Velvet

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This article is about the fabric. For other uses, see Velvet (disambiguation).
Detail of a silk cut velvet with tartan pattern. Some of the stripes are voided, showing a satin weave ground. c.1840.

Velvet is a type of woven tufted fabric in which the cut threads are evenly distributed, with a short dense pile, giving it a distinctive feel. By extension, the word velvety means "smooth like velvet." Velvet can be made from either synthetic or natural fibers.

Construction & composition[edit]

Illustration depicting the manufacture of velvet fabric

Velvet is woven on a special loom that weaves two thicknesses of the material at the same time. The two pieces are then cut apart to create the pile effect, and the two lengths of fabric are wound on separate take-up rolls. This complicated process meant that velvet was expensive to make before industrial power looms became available, and well-made velvet remains a fairly costly fabric. Velvet is difficult to clean because of its pile, but modern dry cleaning methods make cleaning more feasible. Velvet pile is created by warp or vertical yarns and velveteen pile is created by weft or fill yarns.

Velvet can be made from several different kinds of fibers, traditionally, the most expensive of which is silk. Velvet made entirely from silk has market prices of several hundred US dollars per yard. Cotton can also be used, though this often results in a slightly less luxurious fabric. Velvet can also be made from fibers such as linen, mohair, and wool. A cloth made by the Kuba people of the Democratic Republic of Congo from raffia is often referred to as "Kuba velvet". More recently, synthetic velvets have been developed, mostly from polyester, nylon, viscose, acetate, and from either mixtures of different synthetics or from combined synthetics and natural fibers (for example viscose mixed with silk produces a very soft, reflective fabric). A small percentage of spandex is sometimes added to give the final material a certain amount of stretch.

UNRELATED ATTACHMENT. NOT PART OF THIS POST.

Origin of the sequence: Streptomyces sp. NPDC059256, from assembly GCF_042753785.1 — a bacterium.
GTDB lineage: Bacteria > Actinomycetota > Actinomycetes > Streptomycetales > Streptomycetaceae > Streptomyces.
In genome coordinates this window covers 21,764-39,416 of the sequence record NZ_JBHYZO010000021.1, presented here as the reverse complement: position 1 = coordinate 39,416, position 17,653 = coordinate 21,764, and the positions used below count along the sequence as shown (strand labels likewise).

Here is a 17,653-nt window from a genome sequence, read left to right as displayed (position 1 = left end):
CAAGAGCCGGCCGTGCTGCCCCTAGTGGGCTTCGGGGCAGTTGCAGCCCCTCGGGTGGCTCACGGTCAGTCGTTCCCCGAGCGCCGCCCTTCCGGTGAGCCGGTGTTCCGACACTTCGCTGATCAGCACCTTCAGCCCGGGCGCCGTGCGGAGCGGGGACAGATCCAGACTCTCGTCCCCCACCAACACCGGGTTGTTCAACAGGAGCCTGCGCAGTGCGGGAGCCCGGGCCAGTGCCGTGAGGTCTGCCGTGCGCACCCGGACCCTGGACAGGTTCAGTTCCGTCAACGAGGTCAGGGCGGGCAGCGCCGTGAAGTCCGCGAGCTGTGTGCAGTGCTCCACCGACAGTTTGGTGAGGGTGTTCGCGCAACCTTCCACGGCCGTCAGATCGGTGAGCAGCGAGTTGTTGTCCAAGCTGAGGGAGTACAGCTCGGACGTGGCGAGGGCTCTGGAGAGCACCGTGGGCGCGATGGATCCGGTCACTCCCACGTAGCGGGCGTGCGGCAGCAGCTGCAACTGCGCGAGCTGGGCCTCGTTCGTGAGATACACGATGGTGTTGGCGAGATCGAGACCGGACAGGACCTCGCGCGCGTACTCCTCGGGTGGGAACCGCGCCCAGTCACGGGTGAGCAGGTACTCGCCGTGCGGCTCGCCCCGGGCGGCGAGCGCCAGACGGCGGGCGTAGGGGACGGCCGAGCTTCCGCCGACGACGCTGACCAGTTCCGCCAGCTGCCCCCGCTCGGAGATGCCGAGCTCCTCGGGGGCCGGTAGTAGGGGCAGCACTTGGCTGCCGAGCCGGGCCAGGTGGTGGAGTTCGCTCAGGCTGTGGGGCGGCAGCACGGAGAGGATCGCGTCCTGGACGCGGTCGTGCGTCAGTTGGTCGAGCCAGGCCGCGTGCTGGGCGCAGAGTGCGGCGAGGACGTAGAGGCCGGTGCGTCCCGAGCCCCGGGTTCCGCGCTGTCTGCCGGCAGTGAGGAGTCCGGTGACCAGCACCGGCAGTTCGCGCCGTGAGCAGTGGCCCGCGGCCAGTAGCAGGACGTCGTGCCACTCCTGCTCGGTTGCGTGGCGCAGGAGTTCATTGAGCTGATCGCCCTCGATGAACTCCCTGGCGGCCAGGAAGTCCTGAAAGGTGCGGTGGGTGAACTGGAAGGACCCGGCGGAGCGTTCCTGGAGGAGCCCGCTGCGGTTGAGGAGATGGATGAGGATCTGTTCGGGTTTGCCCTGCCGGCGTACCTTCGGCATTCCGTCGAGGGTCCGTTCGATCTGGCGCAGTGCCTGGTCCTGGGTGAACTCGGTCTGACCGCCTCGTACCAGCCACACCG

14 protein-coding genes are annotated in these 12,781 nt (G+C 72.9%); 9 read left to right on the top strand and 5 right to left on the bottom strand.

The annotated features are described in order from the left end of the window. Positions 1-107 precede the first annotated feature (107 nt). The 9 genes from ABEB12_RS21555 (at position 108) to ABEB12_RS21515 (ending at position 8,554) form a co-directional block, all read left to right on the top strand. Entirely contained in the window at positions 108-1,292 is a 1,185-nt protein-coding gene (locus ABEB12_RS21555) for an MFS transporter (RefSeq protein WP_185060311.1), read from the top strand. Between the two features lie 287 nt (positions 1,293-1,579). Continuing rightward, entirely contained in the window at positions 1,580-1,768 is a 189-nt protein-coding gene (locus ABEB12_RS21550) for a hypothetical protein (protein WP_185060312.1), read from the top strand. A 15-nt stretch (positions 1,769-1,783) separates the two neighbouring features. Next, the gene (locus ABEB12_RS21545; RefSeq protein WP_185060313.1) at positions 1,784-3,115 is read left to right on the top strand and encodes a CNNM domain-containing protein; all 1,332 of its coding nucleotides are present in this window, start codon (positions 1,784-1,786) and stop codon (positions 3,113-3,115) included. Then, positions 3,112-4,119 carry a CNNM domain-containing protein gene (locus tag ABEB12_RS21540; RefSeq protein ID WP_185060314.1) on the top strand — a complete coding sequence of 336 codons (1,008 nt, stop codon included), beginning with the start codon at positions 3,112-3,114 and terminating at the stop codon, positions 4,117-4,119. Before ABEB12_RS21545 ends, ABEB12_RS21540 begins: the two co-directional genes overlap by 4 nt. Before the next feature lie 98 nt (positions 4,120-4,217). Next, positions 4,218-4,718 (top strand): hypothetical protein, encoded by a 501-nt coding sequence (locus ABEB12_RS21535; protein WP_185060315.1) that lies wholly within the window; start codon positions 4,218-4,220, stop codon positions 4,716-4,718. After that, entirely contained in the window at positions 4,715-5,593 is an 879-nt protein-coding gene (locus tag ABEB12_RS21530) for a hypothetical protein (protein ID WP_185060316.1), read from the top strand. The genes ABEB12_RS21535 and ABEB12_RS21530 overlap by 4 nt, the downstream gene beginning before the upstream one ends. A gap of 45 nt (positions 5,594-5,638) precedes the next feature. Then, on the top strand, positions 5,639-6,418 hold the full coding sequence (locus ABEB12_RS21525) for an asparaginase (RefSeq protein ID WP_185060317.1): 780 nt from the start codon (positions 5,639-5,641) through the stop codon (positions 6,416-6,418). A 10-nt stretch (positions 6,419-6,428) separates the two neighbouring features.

History[edit]

Velvet with Medici Arms, Florence or Venice, 1440–1500

Traditionally, velvet is associated with nobility. Velvet was introduced to Baghdad during the rule of Harun al-Rashid by Kashmiri merchants and to Al-Andalus by Ziryab. In the Mamluk era, Cairo was the world's largest producer of velvet. Much of it was exported to Venice, Al-Andalus and the Mali Empire. Musa I of Mali, the ruler of the Mali Empire, visited Cairo on his pilgrimage to Mecca. Many Arab velvet makers accompanied him back to Timbuktu. Later Ibn Battuta mentions how Suleyman (mansa), the ruler of Mali, wore a locally produced complete crimson velvet caftan on Eid. During the reign of Mehmed II, assistant cooks wore blue-coloured dresses (câme-i kebûd), conical hats (külâh) and baggy trousers (çaksir) made from Bursa velvet.[citation needed]

King Richard II of England directed in his will that his body should be clothed in velveto in 1399.[1]

Entry from Encyclopædia Britannica Eleventh Edition (1911)[edit]

A cope in pile-on-pile velvet.

VELVET, a silken textile fabric having a short dense piled surface. In all probability the art of velvet-weaving originated in the Far East; and it is not till about the beginning of the 14th century that we find any mention of the textile. The peculiar properties of velvet, the splendid yet softened depth of dye-colour it exhibited, at once marked it out as a fit material for ecclesiastical vestments, royal and state robes, and sumptuous hangings; and the most magnificent textures of medieval times were Italian velvets. These were in many ways most effectively treated for ornamentation, such as by varying the colour of the pile, by producing pile of different lengths (pile upon pile, or double pile), and by brocading with plain silk, with uncut pile or with a ground of gold tissue, &c. The earliest sources of European artistic velvets were Lucca, Genoa, Florence and Venice, which continued to send out rich velvet textures. Somewhat later the art was taken up by Flemish weavers, and in the sixteenth century, Bruges attained a reputation for velvets that were not inferior to those of the great Italian cities.